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The Impact of the 4th Industrial Revolution

Publish date:2017-07-17

The 4th industrial revolution is upon us. This new wave of technological advance is changing the way in which we live, work and play. But what does this mean to the average person on the street. Well, for most of us it means that we can look forward to better products and services tailored to our personal needs. Since the start of this revolution, we have already seen some of its impact on our daily lives.. Smartphones allows consumers to go onto the internet to shop and pay for products and services in minutes. These transactions are now also tracked by companies who accumulate data on consumer behavior, so-called big data, in order to anticipate consumer needs and then cater to them.

That is however only the beginning. This new connectedness that allow people to connect to each other is also spreading to devices. The connectedness between devices have been dubbed the internet of things, and it will further revolutionise the way in which we live. Some devices that are already linked up, are our phones, tablets, television sets and computers. By recording exercising data on devices such as Fitbits, Discovery health already incentivizes consumers to lead a more active and healthy life by giving them money back on their monthly installments in some form.

To date, those who have gained the most from the 4th industrial revolution are consumers. There is however also a cost to all these new innovations. As devices get smarter, and systems are placed in control of more and more tasks, people will become more and more redundant. This trend is not a new one. With every technological revolution there have been casualties in the job market. In Roman times, watermills replaced human millers that used rocks to grind grains into flour. By the late 1700s, people were replaced again. This time steam engines were used to replace weavers, farm workers and an array of other factory jobs. By the early 20th century machines developed the ability to perform more complex operations, and in the process replaced a great number of skilled craftsmen in various manufacturing and production positions.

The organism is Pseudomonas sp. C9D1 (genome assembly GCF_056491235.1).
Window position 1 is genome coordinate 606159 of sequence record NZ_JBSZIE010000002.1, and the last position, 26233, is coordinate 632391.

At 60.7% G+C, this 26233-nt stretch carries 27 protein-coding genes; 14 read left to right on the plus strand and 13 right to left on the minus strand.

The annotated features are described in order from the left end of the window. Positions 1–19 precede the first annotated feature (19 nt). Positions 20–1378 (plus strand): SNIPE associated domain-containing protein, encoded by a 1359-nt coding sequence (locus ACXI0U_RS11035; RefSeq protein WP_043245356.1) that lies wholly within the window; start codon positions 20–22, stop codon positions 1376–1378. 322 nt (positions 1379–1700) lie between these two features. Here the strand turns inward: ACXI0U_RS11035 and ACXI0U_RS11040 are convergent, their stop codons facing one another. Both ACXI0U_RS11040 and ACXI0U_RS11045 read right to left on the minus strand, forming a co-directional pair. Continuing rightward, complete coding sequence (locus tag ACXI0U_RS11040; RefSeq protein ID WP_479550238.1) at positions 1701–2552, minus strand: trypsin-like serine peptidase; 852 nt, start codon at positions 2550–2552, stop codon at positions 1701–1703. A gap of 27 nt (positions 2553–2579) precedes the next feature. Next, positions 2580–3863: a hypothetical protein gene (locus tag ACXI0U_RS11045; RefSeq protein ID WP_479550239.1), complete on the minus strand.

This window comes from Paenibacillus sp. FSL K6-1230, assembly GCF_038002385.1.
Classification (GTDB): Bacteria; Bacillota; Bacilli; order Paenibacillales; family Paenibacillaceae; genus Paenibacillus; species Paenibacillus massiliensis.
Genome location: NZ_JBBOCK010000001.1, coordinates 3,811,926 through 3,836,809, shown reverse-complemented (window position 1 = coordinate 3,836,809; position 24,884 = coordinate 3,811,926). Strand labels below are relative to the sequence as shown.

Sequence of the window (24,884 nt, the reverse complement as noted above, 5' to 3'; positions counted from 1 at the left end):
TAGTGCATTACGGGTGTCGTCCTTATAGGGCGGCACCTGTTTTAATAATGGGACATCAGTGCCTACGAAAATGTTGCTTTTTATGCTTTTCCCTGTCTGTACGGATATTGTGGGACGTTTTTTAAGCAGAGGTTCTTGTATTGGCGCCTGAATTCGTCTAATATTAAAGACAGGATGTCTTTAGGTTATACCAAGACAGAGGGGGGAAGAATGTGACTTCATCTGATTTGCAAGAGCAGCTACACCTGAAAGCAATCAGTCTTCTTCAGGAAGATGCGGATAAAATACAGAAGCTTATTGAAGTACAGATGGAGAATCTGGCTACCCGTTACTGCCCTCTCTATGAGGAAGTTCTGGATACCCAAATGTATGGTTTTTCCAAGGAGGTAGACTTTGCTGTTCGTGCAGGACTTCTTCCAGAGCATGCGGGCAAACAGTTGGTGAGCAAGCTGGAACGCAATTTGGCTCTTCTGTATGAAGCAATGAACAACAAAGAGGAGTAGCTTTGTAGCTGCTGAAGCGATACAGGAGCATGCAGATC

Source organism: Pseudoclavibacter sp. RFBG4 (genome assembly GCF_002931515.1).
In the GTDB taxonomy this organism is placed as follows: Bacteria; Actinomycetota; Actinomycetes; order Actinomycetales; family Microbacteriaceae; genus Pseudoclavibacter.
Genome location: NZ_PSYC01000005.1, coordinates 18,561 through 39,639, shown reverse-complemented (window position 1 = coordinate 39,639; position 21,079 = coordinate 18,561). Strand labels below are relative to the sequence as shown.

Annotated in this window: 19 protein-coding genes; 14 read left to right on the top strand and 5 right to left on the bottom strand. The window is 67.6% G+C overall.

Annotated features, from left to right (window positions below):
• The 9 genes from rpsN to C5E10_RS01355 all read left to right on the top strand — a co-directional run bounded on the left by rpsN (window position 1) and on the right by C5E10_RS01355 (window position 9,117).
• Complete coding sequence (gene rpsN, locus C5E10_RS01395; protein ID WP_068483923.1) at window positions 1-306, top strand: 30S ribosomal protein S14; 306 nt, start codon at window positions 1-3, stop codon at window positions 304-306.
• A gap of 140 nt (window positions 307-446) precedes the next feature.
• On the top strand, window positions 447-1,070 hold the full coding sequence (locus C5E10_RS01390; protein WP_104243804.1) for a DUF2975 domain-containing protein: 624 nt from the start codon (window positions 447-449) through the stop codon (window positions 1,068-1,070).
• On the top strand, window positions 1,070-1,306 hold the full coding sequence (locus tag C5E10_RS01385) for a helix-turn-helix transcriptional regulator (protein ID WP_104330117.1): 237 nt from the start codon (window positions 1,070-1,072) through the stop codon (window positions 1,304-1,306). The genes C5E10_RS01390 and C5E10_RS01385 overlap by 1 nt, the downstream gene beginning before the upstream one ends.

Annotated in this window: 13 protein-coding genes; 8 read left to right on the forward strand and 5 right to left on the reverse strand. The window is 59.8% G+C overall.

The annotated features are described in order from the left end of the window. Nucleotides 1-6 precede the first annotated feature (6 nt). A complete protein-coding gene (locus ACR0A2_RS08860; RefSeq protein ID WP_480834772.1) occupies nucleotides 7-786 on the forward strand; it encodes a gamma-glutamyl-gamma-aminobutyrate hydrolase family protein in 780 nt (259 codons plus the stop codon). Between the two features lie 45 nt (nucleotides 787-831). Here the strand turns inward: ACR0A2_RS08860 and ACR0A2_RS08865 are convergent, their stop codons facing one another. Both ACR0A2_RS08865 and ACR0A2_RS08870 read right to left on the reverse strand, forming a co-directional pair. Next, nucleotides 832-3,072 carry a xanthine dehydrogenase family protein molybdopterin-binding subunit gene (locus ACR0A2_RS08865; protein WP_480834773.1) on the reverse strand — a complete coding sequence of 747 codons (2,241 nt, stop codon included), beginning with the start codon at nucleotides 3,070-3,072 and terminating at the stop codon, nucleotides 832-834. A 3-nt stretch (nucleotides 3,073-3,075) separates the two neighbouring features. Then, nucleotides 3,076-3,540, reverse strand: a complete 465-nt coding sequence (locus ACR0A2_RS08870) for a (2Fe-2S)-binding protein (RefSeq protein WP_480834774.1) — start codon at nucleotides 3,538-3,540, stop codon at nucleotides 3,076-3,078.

The latest technological advance is also a force that will take its toll on the job market. What makes the 4th industrial revolution different though, is that it not only threatens blue collar jobs through advances in robotics and 3D printing, but white collar jobs are also now in the firing line. In a recent report by Deloitte it is estimated that around 33% of jobs in the UK are at “high risk” of being displaced by automation over the next two decades. These jobs are not only limited to the manufacturing sector but also include losses of over 2 million jobs in retail, 1.5 million jobs in transportation and storage, and 1.25 million jobs in health and social care. In the US, some estimates put job losses at around 47% over the next two decades.

According to the World Economic Forum, most of the job losses in the next 5 years will occur in the office and administrative space, followed by losses in the manufacturing and production sector. This kind of displacement is bad, not only because of the resultant job losses, but also because of the socio-economic conditions it might cause. Once people are replaced by robots, programs, and all sorts of new technology, it will widen the gap between rich and poor. It will be easier for big corporations to accumulate an even bigger share of existing wealth by investing in these new technologies, while those in the worker class will find it increasingly difficult to make ends meet.

These changes will however occur differently in different countries. In countries where laws and labour regulations are geared towards protecting workers, changes will not be allowed to occur as rapidly as in countries where it is easy to get rid of workers. It is then only logical to assume that countries with more flexible labour markets will see a faster replacement of labour. These changes are however not all bad. New technologies also bring with them new job opportunities. The Future of jobs report by the World Economic Forum also points out that a fair amount of jobs will be created in the fields of architecture, engineering, computer and mathematical sciences as well as in the broader business realm. Knowing about this revolution is therefore important seeing as we will need to reskill ourselves to adapt to the new working environment that is being created in the process.

In conclusion: The 4th industrial revolution promises to bring us many new and wonderful devices that will enhance our lives tremendously. The other side of these advances will however force many people to either enhance their current skill set, or replace it completely, and those who are unable to adapt to this fast changing workplace might find themselves obsolete.

 

 

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